The effects of the exchange rate on four traded agricultural inputs (fertilizer, chemicals, farm machinery, and feed) in the naira are examined. Unit root tests in a trend model suggest that the exchange rate and the four input price ratios support the presence of unit roots, but they may be denied in a first difference model. The results reveal that domestic consumption affects real exchange rate regime shifts, implying a nonlinear relationship between real exchange rate and agricultural inputs with clearly distinguishable regimes. The past exchange rate has a large linear influence on the current exchange rate. Current foreign consumption, on the other hand, is positive but has no effect on the exchange rate in the linear component of the model. This result is consistent with a fixed-price/flex-price conceptual framework, with industrial pricing being more resistant to exchange rate swings than agricultural commodity prices.

The goal of the study was to look at the link between Nigerian exchange rate changes and agricultural inputs.

In the short term, the study found a correlation between exchange rate volatility and agricultural inputs, as well as a positive relationship between exchange rate and agricultural inputs.  

As a result, it is advised that legal variables, including bureaucracy and regulation, be flexible and consistent with important exchange rate players in order to effect change for the efficient and effective supply of agricultural inputs/services. Similarly, among independent variables, financial issues are the most important predictor of exchange rate. 



1.1 Background of study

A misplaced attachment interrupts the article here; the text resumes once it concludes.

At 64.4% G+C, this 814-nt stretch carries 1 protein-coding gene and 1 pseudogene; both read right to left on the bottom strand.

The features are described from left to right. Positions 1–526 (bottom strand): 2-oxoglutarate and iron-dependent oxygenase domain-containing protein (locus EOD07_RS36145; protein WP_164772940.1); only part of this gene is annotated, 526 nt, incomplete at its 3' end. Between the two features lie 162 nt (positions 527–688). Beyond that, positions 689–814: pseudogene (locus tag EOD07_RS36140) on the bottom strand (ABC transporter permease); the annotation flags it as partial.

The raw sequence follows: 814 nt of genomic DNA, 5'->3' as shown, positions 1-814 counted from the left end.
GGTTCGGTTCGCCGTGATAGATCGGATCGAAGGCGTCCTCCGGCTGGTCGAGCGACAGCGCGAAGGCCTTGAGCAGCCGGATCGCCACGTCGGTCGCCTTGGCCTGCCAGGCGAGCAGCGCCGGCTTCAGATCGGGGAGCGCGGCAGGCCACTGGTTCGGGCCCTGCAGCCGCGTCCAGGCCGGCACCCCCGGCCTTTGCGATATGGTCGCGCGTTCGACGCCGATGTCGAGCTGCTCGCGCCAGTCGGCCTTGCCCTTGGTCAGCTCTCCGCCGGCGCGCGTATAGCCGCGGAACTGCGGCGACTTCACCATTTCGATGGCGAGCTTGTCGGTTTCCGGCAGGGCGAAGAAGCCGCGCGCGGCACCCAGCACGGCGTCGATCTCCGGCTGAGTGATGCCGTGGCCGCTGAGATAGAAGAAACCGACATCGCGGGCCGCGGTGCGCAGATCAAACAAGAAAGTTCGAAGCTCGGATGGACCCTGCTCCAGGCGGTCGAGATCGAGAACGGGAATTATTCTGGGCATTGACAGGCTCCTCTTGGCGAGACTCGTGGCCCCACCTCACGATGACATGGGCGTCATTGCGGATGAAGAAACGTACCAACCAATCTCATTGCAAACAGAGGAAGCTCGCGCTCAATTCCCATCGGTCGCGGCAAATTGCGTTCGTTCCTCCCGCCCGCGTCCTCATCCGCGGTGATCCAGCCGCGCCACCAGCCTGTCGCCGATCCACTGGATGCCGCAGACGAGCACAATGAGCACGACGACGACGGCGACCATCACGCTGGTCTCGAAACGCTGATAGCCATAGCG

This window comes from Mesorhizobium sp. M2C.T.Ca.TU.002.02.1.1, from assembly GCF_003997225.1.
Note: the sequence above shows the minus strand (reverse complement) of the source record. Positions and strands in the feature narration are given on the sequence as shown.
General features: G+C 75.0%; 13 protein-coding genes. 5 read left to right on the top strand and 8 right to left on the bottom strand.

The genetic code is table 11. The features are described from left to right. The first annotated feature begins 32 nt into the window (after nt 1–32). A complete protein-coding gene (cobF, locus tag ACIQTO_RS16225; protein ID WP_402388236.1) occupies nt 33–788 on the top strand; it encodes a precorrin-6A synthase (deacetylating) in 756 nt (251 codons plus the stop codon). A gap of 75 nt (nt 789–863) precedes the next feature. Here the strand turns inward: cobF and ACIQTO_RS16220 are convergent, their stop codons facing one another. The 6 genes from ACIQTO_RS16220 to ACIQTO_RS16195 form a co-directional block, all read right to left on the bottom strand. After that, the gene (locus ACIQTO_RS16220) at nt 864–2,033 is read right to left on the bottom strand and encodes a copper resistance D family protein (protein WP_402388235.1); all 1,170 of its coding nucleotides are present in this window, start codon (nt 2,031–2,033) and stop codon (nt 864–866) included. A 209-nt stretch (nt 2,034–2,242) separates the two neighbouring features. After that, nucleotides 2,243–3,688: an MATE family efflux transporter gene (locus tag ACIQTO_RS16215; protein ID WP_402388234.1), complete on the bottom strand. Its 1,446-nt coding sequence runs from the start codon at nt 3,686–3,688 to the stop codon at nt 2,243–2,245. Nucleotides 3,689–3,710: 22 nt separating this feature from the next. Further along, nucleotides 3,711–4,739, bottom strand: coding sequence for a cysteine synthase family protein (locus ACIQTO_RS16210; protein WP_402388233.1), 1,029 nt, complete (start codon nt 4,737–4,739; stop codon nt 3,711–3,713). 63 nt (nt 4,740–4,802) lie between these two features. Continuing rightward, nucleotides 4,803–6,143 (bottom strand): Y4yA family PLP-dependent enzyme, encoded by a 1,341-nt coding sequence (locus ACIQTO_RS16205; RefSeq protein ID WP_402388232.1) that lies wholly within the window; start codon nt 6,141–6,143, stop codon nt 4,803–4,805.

Issues pertaining to currency rates and macroeconomic fundamentals have generated a variety of difficulties and challenges throughout the world in recent decades. The exchange rate, as a mechanism for pricing commodities and services globally, facilitates trade between economies. Exchange rate volatility is a prevalent problem across the world, and it has ramifications for domestic consumption through the cost of consumer products and services. As a result, fluctuations in the currency rate may obstruct or distort global trade of products and services. Furthermore, one of the most pressing problems in international macroeconomics is the impact of significant real exchange rate volatility on macroeconomic fundamentals. As a result, the research on the factors that determine exchange rate instability in international business cycle models has grown (Tretvoll, 2018).

In many developing nations, including Nigeria, exchange rate volatility has been seen to have an impact on domestic economic performance. It has ramifications for almost all economic activity in the United States and overseas. Most established and emerging countries throughout the globe have seen various periods of exchange rate volatility, which has resulted in a high level of uncertainty, which has hampered the achievement of macroeconomic goals. Large swings in exchange rates have prompted a need for a deeper understanding of how they affect import and domestic pricing, as well as consumption (Aliyu, Yakub, Sanni & Duke, 2009). The exchange rate is one of the economic variables that influences consumption both directly and indirectly through the pricing of consumer products and intermediary goods.

The concept of foreign exchange is born from the flow of goods and services across national borders. The movement of goods and services across national boundaries needs the flow of foreign currency in the opposite direction. In order to settle trade-related debt, a rate of exchange between the currencies of the two trading partners must be established. The exchange rate has an impact on the movement of numerous macroeconomic aggregates. It’s an exogenous variable that regulates the movement of most other variables, as well as macroeconomic stability and resource flows into and out of the country (Odili, 2014).

Maskus (1988) demonstrated that aggregate bilateral trade (the United States and its primary Western trading partners) is very sensitive to exchange rate variations by studying the effects of currency rates across many sectors of the economy (agriculture, industry, etc.). Agricultural inputs are usually open when measured by the ratio of exports and imports to domestic agricultural production, and have a low level of industrial concentration, making them more exposed to exchange rate swings than manufactured commodities.